1933-42 Father Wilson began his career at Loyola as a history professor before becoming the department’s chairman and eventually, the University’s president. The School of Nursing and Madonna della Strada Chapel opened their doors during his tenure.

Joseph Egan, S.J.

18th President

1942-45 His time at Loyola was challenged by World War II, which severely restricted enrollment. But despite the circumstances, he conferred 150 degrees in December 1943, most of which were for medical school graduates.

James Hussey, S.J.

19th President

1945-55 Father Hussey’s 10-year presidency at Loyola transformed the school both physically and academically. During his tenure the school acquired Lewis Towers and a three-story building on Pearson Street, marking the beginning of the Water Tower Campus.

James Maguire, S.J.

20th President

1955-70 Father Maguire oversaw a period of massive growth at Loyola, turning it into one of the largest Catholic universities in the country. The Rome Center, the Institute of Pastoral Studies, and the medical center were all established during his tenure.

Raymond Baumhart, S.J.

21st President

1970-93 A Chicago native, Father Baumhart fought in the U.S. Navy during World War II. His 23-year presidency at Loyola was profound and far-reaching: full-time faculty doubled; library volumes nearly tripled; and the endowment rose from $20 million to more than $400 million.

John Piderit, S.J.

22nd President

1993-2001 Father Piderit launched the Loyola Experience to help students grow and develop through academic, social, and service opportunities. The University also received a Phi Beta Kappa honor society chapter and celebrated its 125th anniversary during his tenure.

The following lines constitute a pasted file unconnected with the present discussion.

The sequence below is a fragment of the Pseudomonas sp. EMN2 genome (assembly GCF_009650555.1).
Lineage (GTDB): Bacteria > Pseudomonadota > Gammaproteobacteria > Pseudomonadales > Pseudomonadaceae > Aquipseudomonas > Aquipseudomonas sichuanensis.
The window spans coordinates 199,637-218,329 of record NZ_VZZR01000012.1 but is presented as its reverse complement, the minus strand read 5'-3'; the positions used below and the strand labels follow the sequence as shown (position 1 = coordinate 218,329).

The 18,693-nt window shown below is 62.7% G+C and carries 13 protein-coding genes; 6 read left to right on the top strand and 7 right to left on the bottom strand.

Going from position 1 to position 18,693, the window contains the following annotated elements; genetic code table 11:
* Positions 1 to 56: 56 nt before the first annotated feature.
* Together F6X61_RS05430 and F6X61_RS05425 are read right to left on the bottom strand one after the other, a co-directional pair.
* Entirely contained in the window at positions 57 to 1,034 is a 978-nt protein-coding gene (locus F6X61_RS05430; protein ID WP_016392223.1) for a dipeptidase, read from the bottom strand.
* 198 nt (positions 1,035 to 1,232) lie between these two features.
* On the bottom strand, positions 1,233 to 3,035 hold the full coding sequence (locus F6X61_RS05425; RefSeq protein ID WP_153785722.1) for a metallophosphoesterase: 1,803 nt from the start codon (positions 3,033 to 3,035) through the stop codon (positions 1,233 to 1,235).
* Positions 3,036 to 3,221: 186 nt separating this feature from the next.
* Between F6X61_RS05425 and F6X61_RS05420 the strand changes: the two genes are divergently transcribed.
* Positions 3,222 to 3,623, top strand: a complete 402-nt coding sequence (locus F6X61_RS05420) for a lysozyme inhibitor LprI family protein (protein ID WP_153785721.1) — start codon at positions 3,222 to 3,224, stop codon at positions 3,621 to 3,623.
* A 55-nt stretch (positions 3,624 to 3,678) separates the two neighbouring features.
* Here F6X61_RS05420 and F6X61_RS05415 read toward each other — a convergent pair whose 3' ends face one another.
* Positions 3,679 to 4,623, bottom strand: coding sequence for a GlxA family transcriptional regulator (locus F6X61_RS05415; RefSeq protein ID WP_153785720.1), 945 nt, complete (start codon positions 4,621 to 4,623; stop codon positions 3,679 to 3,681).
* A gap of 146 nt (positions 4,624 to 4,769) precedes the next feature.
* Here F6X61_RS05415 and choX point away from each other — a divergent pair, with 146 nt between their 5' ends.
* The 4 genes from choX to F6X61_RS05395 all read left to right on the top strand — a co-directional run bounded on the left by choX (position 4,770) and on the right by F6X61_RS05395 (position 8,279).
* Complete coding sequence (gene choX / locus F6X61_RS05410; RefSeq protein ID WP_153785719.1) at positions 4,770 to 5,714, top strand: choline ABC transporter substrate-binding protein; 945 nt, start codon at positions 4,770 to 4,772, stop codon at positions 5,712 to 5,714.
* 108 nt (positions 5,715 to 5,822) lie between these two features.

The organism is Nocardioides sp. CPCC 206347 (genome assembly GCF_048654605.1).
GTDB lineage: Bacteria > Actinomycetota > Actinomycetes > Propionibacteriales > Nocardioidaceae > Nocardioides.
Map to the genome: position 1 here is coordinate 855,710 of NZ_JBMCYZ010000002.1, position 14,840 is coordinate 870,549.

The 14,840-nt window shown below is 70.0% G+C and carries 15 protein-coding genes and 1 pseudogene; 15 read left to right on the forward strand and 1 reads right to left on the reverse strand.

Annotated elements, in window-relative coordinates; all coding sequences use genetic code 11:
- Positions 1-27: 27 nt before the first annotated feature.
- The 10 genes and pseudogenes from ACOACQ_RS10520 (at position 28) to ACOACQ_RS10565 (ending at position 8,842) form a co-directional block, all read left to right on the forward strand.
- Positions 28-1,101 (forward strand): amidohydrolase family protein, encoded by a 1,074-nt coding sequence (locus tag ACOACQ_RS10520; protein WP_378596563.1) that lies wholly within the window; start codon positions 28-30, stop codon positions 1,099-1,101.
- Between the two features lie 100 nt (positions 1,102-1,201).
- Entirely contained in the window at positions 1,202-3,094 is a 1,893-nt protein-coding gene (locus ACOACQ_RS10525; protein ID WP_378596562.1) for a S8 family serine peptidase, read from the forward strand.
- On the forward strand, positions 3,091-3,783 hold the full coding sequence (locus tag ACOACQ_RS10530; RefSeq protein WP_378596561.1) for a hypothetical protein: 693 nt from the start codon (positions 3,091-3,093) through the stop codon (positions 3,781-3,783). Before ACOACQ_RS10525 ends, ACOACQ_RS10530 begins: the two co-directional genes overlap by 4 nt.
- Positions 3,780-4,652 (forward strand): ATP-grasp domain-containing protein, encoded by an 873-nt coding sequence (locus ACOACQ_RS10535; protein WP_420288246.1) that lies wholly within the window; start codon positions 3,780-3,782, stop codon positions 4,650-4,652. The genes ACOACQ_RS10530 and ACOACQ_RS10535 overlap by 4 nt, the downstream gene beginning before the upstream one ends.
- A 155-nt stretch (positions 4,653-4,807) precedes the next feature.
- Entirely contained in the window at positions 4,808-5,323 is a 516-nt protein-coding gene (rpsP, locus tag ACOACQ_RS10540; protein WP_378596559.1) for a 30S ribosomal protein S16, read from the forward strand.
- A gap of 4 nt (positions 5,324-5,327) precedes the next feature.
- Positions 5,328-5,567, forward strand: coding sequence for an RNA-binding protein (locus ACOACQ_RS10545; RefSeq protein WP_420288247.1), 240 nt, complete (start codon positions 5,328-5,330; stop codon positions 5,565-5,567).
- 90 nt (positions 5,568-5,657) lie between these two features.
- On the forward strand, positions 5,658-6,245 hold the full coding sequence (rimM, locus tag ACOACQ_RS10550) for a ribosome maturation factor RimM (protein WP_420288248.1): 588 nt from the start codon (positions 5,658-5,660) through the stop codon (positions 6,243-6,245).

Michael Garanzini, S.J.

23rd President

2001-15 Under Father Garanzini enrollment soared, finances stabilized, and construction boomed—and Loyola was transformed into one of the top universities in the country. Today, he is the University’s chancellor.

Jo Ann Rooney, JD, LLM, EdD

24th President

2016 The first lay leader in Loyola’s 146-year history, Dr. Rooney brings a wealth of experience to her new position. Before joining the University, she served as president of two colleges, worked for the Department of Defense, and was a managing director of Huron Consulting.

A presidential timeline

Twenty-four presidents have guided Loyola University Chicago since its founding in 1870 as St. Ignatius College. Here are some highlights of each administration.

Arnold Damen, S.J.

Founder & 1st President

1870-72 Father Damen founded St. Ignatius College, the predecessor of Loyola University Chicago, on the city’s West Side in 1870. As the school’s first president, he oversaw a faculty of four priests and a student body of 37 young men.

Ferdinand Coosemans, S.J.

2nd President